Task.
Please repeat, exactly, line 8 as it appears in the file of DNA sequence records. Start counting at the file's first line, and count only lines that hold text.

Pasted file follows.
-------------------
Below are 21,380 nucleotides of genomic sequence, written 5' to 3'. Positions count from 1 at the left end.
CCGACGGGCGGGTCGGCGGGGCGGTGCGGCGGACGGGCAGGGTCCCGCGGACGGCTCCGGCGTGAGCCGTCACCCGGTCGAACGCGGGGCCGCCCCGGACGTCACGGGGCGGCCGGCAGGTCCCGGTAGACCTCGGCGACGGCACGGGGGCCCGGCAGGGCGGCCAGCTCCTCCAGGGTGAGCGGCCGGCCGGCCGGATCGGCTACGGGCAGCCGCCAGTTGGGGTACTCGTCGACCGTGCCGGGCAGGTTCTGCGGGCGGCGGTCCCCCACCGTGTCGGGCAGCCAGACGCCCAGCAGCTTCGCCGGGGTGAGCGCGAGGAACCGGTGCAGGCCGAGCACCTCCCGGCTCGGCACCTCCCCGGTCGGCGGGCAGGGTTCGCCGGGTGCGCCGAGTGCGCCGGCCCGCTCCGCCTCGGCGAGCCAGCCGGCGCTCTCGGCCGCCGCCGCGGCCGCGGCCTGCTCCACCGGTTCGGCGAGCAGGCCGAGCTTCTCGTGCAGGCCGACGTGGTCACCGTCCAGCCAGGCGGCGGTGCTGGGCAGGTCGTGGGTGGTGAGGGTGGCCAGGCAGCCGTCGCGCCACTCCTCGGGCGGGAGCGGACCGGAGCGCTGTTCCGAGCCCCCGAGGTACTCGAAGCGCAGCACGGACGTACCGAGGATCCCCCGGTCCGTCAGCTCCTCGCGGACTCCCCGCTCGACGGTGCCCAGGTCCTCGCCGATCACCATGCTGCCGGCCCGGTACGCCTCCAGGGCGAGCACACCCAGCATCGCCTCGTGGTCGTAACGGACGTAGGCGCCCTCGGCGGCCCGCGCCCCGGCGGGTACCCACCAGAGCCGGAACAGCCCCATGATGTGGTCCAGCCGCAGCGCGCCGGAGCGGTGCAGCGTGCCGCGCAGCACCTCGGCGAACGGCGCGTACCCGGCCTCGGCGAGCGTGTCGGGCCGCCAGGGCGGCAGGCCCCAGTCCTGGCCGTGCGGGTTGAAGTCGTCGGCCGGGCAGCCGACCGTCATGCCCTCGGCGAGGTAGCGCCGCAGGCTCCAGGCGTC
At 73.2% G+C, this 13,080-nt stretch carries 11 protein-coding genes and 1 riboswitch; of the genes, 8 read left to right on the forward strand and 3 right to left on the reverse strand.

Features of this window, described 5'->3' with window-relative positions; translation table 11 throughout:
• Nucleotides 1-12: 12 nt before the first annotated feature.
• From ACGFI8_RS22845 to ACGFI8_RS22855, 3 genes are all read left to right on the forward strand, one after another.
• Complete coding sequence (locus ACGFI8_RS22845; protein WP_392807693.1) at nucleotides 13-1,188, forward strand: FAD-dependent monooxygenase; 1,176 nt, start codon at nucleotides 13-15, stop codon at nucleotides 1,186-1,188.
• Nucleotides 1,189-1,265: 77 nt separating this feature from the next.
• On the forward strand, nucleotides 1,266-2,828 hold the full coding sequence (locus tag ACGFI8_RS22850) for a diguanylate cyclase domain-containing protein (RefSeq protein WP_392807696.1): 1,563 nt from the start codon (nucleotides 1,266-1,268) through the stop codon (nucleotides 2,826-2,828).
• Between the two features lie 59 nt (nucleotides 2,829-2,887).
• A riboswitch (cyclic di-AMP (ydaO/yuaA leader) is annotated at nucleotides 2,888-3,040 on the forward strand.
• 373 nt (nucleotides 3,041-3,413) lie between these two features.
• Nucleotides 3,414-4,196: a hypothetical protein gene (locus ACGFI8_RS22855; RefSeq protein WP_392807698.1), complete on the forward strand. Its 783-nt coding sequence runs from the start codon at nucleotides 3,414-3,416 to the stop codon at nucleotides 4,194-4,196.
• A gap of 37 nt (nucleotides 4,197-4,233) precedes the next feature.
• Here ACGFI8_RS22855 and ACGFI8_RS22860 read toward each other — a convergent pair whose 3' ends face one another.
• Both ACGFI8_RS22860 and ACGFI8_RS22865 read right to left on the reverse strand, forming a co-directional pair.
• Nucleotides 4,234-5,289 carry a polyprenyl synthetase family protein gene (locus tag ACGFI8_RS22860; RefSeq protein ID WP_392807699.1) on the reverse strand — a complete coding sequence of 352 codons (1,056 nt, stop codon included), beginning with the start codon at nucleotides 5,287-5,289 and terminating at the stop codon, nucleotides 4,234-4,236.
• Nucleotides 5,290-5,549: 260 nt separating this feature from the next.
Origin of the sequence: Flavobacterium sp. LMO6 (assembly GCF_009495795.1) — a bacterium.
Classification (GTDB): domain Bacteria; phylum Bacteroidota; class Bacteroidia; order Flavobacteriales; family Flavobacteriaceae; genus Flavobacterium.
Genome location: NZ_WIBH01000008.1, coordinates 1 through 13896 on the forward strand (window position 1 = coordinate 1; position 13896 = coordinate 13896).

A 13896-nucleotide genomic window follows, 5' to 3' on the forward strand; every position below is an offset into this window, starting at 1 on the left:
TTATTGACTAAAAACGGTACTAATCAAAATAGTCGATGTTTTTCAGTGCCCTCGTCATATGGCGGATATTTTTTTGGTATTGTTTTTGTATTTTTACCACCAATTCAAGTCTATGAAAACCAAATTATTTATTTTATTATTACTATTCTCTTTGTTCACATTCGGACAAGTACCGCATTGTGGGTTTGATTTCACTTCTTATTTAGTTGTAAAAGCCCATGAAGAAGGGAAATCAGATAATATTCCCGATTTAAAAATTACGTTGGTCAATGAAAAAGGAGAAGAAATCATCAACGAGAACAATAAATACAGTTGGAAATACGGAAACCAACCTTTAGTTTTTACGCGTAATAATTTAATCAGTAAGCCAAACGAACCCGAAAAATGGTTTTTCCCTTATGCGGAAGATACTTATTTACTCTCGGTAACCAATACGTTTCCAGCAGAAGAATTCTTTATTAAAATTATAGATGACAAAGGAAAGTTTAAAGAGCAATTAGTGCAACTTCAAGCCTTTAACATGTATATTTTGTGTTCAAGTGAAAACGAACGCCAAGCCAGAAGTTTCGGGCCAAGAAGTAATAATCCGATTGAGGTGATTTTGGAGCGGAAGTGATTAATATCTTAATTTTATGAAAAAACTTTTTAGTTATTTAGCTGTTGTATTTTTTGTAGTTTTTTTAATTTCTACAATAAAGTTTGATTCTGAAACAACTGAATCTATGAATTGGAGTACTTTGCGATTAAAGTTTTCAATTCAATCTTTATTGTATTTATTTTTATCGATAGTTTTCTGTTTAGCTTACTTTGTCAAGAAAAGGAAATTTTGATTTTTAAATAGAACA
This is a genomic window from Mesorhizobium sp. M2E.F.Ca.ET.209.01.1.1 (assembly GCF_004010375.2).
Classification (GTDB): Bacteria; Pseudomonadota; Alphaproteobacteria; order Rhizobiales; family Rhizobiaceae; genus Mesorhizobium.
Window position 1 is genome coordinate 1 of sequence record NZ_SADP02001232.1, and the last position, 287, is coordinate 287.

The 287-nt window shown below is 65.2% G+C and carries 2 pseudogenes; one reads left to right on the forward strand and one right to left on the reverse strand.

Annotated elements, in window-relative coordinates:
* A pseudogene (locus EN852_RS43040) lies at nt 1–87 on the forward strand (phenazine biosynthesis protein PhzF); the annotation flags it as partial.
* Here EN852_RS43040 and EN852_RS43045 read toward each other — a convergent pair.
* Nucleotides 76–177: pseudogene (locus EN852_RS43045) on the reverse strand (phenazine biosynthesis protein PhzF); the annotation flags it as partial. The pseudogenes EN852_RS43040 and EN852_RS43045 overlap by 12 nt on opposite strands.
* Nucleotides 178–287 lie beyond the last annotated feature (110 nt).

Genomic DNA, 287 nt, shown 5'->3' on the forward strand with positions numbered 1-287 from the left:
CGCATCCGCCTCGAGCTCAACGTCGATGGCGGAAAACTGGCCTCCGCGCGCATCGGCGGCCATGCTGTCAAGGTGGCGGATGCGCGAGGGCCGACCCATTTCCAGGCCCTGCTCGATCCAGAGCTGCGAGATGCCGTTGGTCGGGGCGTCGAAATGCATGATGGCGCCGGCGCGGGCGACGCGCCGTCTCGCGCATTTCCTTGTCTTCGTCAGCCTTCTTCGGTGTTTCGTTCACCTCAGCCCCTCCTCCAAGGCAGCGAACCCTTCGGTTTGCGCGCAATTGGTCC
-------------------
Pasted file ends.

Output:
• Nucleotides 1,189-1,265: 77 nt separating this feature from the next.